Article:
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It’s my favorite time of the month: the time when I get to wax poetic about how amazing Star Wars is and all the cool things the comics are doing nowadays.  Before that, I do want to point out something to you, dear reader.  There is a vast history of Star Wars comics, and a great deal of them are available digitally from Marvel and Marvel Unlimited.  Yeah, there’s the whole issue about canon vs legends universe, but, you know what?  A great comic is a great comic.  I was reading the Thrawn trilogy graphic novel adaptation and nearly cried at one point out of sheer joy.  *shrug*  If you are digging the Star Wars universe presented in the comics, give the older series a try.

Ok, now let’s get into the current stuff.

Kanan – The Last Padawan #2

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Story by Greg Weisman

Art by Pepe Larraz

Caleb Dume seemed to have his life in line.  His Master, Depa Billaba, respected him and his strength enough to take him on the battlefield.  He was learning, growing in the Force.  And, with the holocron, was given permission to further study the way of the Jedi.

Then Order 66 is executed.

For Caleb, no good thing lasts forever.  The peace he found in his young life is short-lived.  The clones he considered his allies suddenly and mysteriously turn on him and Billaba.  Caleb is young, and I believe his reaction to the unforeseen slaughter is important.  While Billaba dives into action, Caleb is stunned into paralysis.  He cannot think beyond the connection he has to the clones, the people they are.  The way of the Jedi is lonely, and there is an emphasis on leaving personal relationships behind in favor of protecting the greater universe.  Caleb is young during this attack, and his outlook on life in general at this time will later influence his life as an adult and his dedication to the destruction of the Empire in Star Wars: Rebels.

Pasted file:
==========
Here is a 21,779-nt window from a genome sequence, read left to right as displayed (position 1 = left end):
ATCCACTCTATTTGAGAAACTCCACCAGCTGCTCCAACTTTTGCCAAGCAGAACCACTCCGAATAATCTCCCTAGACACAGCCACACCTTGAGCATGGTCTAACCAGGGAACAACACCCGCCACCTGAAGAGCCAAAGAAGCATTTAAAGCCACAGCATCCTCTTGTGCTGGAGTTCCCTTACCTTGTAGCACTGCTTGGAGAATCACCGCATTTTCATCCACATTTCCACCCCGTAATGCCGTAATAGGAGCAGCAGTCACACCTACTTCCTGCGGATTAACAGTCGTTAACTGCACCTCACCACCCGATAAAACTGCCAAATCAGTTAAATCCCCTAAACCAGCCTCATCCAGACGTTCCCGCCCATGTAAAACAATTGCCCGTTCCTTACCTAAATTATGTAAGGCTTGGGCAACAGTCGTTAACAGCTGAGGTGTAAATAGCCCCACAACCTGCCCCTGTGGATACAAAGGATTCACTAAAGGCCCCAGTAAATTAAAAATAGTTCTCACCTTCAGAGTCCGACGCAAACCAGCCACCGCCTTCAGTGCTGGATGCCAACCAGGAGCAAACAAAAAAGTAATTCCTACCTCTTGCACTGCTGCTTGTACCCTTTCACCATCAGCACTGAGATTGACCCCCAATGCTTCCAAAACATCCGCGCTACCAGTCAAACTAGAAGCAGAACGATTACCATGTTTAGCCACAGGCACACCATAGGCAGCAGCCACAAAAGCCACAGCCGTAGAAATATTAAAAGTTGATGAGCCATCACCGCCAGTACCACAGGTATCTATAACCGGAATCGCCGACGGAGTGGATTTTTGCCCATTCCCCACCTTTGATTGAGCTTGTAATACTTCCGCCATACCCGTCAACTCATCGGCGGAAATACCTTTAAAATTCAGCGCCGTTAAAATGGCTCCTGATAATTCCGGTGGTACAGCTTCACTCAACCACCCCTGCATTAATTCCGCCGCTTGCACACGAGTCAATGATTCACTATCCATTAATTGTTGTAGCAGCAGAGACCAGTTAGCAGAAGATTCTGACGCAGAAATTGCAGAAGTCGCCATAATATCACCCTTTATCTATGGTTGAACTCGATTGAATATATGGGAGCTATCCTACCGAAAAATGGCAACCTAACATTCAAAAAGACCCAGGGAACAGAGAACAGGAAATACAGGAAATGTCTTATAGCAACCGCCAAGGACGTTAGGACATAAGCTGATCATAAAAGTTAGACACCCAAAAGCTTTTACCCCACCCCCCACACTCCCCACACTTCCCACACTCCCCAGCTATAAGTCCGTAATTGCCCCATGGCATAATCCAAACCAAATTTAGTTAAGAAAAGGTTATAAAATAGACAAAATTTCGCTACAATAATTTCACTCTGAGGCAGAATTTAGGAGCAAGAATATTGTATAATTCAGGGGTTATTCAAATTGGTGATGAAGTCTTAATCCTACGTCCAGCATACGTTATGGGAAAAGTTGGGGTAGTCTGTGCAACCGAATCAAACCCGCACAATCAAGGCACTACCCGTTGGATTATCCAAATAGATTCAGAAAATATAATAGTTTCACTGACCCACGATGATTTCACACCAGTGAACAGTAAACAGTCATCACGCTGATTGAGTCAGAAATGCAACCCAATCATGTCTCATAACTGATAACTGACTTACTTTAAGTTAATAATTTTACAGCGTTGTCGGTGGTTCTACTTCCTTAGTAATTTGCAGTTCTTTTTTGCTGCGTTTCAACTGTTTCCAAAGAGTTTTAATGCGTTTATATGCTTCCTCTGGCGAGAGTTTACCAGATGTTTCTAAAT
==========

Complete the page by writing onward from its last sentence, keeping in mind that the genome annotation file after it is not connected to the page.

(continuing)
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Among those personal relationships Caleb forms is the one with Billaba.  We all know it’s coming; the Star Wars story requires that the Jedi are all but decimated at this point.  Billaba’s death is important, and not for the obvious reason.  Sure, the death of this influential woman is key to Caleb’s fight for survival.  Seeing the woman he looked up to as a child killed in front of his face is motivation enough for survival.  However, her appearance in the first issue and subsequent death in issue #2 is not an example of fridging; rather, it is evidence of the traitorous nature of the rising Empire and how even the most powerful individuals could be taken down by sneaky tactics.  Her death was not surprising, but the impact her short appearance had on us as readers is testament to the skilled writing Weisman brings to this series.

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Along and afraid, Caleb must learn to make it in a harsh, cold world.  He can trust no one, and he lives in constant terror of being discovered by the troopers he once called friends.  What then follows is an interesting commentary on the Jedi way of doing things.  Caleb reflects that he was never on his own.  He went from his parents’ home to the Temple to the war.  His training was highly specialized, but it never involved the act of surviving on his own.  In a way, Caleb was incredibly sheltered, only experiencing the world through his “religion”, the Force.  If Order 66 never happened, Caleb would have theoretically led  a happy and long life.  Unfortunately, Caleb’s world came crashing down on him quickly and he had no real-world training to fall back on.

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But, Caleb Dume is a crafty bastard, as evidenced by the man he grows up to become.  His methods may be less-than-moral, but he is determined to live.